•   vertigo
Tinnitus is a physical condition, experienced as noises       •   nausea                                                    Cells that form an acoustic neuroma are called Schwann
(such as whistling or ringing) in the ears or head when       •   tinnitus                                                  cells and make up the lining of the eighth cranial nerve.
no such external noise is present. Tinnitus is real, not      •   fluctuating hearing loss                                  Unknown events lead to an overproduction of Schwann
imagined, and is not a disease in itself, but a symptom       •   a feeling of fullness in the ear                          cells that multiply forming a small mass, which fills the
of a malfunction: usually somewhere in the hearing                                                                          canal. An Ear, Nose and Throat (ENT) specialist will use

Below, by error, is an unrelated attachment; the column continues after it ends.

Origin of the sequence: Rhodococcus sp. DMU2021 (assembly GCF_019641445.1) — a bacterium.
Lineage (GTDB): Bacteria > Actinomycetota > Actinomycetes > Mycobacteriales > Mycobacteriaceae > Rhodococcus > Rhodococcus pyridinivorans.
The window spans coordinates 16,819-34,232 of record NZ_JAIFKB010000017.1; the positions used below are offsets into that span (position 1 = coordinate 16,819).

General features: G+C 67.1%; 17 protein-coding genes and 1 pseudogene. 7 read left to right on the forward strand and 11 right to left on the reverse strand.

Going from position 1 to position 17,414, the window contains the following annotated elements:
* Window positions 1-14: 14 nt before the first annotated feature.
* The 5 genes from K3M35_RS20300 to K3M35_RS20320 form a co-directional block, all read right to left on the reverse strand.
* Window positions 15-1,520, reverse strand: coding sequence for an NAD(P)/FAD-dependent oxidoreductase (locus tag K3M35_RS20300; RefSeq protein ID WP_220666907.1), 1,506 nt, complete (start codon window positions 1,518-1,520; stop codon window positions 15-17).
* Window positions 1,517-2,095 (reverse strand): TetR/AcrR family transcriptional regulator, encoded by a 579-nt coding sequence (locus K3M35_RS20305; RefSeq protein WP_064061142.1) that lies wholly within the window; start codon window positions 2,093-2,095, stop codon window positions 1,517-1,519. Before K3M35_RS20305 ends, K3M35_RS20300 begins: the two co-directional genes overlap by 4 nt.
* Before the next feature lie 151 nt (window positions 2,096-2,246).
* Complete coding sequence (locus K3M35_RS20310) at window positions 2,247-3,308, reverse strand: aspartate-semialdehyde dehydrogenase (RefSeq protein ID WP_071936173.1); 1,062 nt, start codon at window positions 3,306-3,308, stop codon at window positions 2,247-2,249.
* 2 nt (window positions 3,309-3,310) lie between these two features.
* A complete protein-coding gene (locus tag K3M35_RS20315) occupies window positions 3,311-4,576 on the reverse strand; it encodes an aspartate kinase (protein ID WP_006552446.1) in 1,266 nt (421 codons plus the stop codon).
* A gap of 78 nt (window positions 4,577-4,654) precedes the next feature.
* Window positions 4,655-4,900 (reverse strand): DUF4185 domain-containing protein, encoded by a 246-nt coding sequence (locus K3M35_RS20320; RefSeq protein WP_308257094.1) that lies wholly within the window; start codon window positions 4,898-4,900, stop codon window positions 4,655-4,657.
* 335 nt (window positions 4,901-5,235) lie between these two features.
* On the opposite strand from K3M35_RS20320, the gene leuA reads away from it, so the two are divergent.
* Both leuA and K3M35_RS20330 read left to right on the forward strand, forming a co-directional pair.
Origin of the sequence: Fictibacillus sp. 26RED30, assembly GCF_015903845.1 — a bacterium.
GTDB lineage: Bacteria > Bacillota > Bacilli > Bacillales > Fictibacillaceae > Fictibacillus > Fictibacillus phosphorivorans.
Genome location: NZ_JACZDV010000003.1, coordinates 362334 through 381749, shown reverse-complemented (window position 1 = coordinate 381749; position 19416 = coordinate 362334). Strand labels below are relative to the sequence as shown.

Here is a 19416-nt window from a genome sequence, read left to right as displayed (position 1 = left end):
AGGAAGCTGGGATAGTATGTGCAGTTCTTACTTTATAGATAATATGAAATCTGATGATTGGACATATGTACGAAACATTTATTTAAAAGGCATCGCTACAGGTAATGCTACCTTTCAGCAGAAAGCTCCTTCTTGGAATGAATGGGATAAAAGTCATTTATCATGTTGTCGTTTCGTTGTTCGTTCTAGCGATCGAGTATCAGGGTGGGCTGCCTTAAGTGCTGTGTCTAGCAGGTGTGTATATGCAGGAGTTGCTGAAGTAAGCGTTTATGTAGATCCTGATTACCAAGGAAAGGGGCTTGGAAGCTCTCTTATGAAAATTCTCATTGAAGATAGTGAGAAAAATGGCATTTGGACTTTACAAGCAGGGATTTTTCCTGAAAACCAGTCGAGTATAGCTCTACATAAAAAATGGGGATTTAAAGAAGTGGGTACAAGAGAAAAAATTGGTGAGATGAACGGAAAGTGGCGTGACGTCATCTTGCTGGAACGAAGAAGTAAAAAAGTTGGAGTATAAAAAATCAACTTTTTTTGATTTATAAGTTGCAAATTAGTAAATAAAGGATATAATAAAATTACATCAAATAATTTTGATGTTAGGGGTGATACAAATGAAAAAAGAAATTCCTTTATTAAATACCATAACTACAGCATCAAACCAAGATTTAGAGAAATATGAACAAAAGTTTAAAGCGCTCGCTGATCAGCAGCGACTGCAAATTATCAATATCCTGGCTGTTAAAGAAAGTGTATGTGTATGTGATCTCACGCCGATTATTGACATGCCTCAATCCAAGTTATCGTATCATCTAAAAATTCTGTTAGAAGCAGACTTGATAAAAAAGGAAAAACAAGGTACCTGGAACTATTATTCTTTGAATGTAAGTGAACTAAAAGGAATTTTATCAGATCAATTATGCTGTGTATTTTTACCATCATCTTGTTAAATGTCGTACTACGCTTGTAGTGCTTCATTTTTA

Not all people with Meniere’s Disease have all symptoms.
system. Whilst the actual mechanisms, or processes of                                                                       an MRI scan to detect this growth. Slow growth of an
tinnitus are not fully understood, there are a number of      Diagnosis depends on a thorough assessment of the             acoustic neuroma over many years is common.
treatment strategies practiced that have proved quite         patient’s history, a full examination and performance of
successful in tinnitus management.                                                                                          Symptoms that may indicate the presence of an acoustic
                                                              a variety of special tests, some of which are to assess
                                                                                                                            neuroma often include one or more of the following: